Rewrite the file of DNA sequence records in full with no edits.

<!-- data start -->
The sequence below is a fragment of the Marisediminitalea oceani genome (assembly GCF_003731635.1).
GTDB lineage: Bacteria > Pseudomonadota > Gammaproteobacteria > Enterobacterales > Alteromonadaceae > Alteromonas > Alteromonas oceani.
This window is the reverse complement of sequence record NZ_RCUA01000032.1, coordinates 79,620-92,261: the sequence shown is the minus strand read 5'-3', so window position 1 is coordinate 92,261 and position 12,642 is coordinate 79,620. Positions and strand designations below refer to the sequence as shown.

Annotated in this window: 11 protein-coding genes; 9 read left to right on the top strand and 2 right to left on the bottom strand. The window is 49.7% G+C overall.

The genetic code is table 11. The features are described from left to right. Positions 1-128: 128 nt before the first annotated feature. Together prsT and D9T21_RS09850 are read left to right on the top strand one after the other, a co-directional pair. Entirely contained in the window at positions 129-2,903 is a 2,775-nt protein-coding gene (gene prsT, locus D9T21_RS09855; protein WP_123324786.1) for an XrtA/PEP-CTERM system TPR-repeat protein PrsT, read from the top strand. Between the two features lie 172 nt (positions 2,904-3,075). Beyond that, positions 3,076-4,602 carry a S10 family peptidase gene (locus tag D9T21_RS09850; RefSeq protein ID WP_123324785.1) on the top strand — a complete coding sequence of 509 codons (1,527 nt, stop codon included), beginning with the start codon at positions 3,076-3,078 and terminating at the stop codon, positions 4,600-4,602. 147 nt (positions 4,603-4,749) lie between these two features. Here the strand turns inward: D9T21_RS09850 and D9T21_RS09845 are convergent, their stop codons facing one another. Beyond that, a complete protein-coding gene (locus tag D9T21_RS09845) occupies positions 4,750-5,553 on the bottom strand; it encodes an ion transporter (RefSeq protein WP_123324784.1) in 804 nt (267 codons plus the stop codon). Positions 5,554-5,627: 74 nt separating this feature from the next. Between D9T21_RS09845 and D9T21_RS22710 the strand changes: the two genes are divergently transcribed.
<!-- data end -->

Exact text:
The sequence below is a fragment of the Marisediminitalea oceani genome (assembly GCF_003731635.1).
GTDB lineage: Bacteria > Pseudomonadota > Gammaproteobacteria > Enterobacterales > Alteromonadaceae > Alteromonas > Alteromonas oceani.
This window is the reverse complement of sequence record NZ_RCUA01000032.1, coordinates 79,620-92,261: the sequence shown is the minus strand read 5'-3', so window position 1 is coordinate 92,261 and position 12,642 is coordinate 79,620. Positions and strand designations below refer to the sequence as shown.

Annotated in this window: 11 protein-coding genes; 9 read left to right on the top strand and 2 right to left on the bottom strand. The window is 49.7% G+C overall.

The genetic code is table 11. The features are described from left to right. Positions 1-128: 128 nt before the first annotated feature. Together prsT and D9T21_RS09850 are read left to right on the top strand one after the other, a co-directional pair. Entirely contained in the window at positions 129-2,903 is a 2,775-nt protein-coding gene (gene prsT, locus D9T21_RS09855; protein WP_123324786.1) for an XrtA/PEP-CTERM system TPR-repeat protein PrsT, read from the top strand. Between the two features lie 172 nt (positions 2,904-3,075). Beyond that, positions 3,076-4,602 carry a S10 family peptidase gene (locus tag D9T21_RS09850; RefSeq protein ID WP_123324785.1) on the top strand — a complete coding sequence of 509 codons (1,527 nt, stop codon included), beginning with the start codon at positions 3,076-3,078 and terminating at the stop codon, positions 4,600-4,602. 147 nt (positions 4,603-4,749) lie between these two features. Here the strand turns inward: D9T21_RS09850 and D9T21_RS09845 are convergent, their stop codons facing one another. Beyond that, a complete protein-coding gene (locus tag D9T21_RS09845) occupies positions 4,750-5,553 on the bottom strand; it encodes an ion transporter (RefSeq protein WP_123324784.1) in 804 nt (267 codons plus the stop codon). Positions 5,554-5,627: 74 nt separating this feature from the next. Between D9T21_RS09845 and D9T21_RS22710 the strand changes: the two genes are divergently transcribed.